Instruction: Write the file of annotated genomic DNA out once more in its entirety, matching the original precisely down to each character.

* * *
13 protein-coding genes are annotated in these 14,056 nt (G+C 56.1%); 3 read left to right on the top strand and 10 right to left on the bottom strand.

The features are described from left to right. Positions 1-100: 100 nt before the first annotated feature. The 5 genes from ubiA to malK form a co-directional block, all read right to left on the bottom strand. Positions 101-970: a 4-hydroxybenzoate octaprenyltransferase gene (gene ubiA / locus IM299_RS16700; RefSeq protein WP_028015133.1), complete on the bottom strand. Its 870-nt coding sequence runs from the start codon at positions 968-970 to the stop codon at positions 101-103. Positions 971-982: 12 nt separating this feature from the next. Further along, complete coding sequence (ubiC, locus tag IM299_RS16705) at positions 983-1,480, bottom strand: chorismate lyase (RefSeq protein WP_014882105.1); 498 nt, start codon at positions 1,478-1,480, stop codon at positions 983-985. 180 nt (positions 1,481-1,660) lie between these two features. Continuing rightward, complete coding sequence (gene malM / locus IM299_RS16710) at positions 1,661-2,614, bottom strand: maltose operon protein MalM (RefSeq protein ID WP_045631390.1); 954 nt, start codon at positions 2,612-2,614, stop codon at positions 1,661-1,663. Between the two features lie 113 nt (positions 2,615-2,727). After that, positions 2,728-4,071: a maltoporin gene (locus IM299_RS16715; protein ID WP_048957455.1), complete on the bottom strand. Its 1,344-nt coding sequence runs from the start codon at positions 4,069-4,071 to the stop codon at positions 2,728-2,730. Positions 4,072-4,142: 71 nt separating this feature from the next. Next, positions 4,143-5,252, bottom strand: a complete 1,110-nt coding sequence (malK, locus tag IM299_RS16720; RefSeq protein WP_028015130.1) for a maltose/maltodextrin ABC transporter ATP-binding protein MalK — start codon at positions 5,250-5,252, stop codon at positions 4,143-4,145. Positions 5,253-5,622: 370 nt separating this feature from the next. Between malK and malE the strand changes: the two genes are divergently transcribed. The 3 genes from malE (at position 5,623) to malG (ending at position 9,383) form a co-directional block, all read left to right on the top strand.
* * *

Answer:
13 protein-coding genes are annotated in these 14,056 nt (G+C 56.1%); 3 read left to right on the top strand and 10 right to left on the bottom strand.

The features are described from left to right. Positions 1-100: 100 nt before the first annotated feature. The 5 genes from ubiA to malK form a co-directional block, all read right to left on the bottom strand. Positions 101-970: a 4-hydroxybenzoate octaprenyltransferase gene (gene ubiA / locus IM299_RS16700; RefSeq protein WP_028015133.1), complete on the bottom strand. Its 870-nt coding sequence runs from the start codon at positions 968-970 to the stop codon at positions 101-103. Positions 971-982: 12 nt separating this feature from the next. Further along, complete coding sequence (ubiC, locus tag IM299_RS16705) at positions 983-1,480, bottom strand: chorismate lyase (RefSeq protein WP_014882105.1); 498 nt, start codon at positions 1,478-1,480, stop codon at positions 983-985. 180 nt (positions 1,481-1,660) lie between these two features. Continuing rightward, complete coding sequence (gene malM / locus IM299_RS16710) at positions 1,661-2,614, bottom strand: maltose operon protein MalM (RefSeq protein ID WP_045631390.1); 954 nt, start codon at positions 2,612-2,614, stop codon at positions 1,661-1,663. Between the two features lie 113 nt (positions 2,615-2,727). After that, positions 2,728-4,071: a maltoporin gene (locus IM299_RS16715; protein ID WP_048957455.1), complete on the bottom strand. Its 1,344-nt coding sequence runs from the start codon at positions 4,069-4,071 to the stop codon at positions 2,728-2,730. Positions 4,072-4,142: 71 nt separating this feature from the next. Next, positions 4,143-5,252, bottom strand: a complete 1,110-nt coding sequence (malK, locus tag IM299_RS16720; RefSeq protein WP_028015130.1) for a maltose/maltodextrin ABC transporter ATP-binding protein MalK — start codon at positions 5,250-5,252, stop codon at positions 4,143-4,145. Positions 5,253-5,622: 370 nt separating this feature from the next. Between malK and malE the strand changes: the two genes are divergently transcribed. The 3 genes from malE (at position 5,623) to malG (ending at position 9,383) form a co-directional block, all read left to right on the top strand.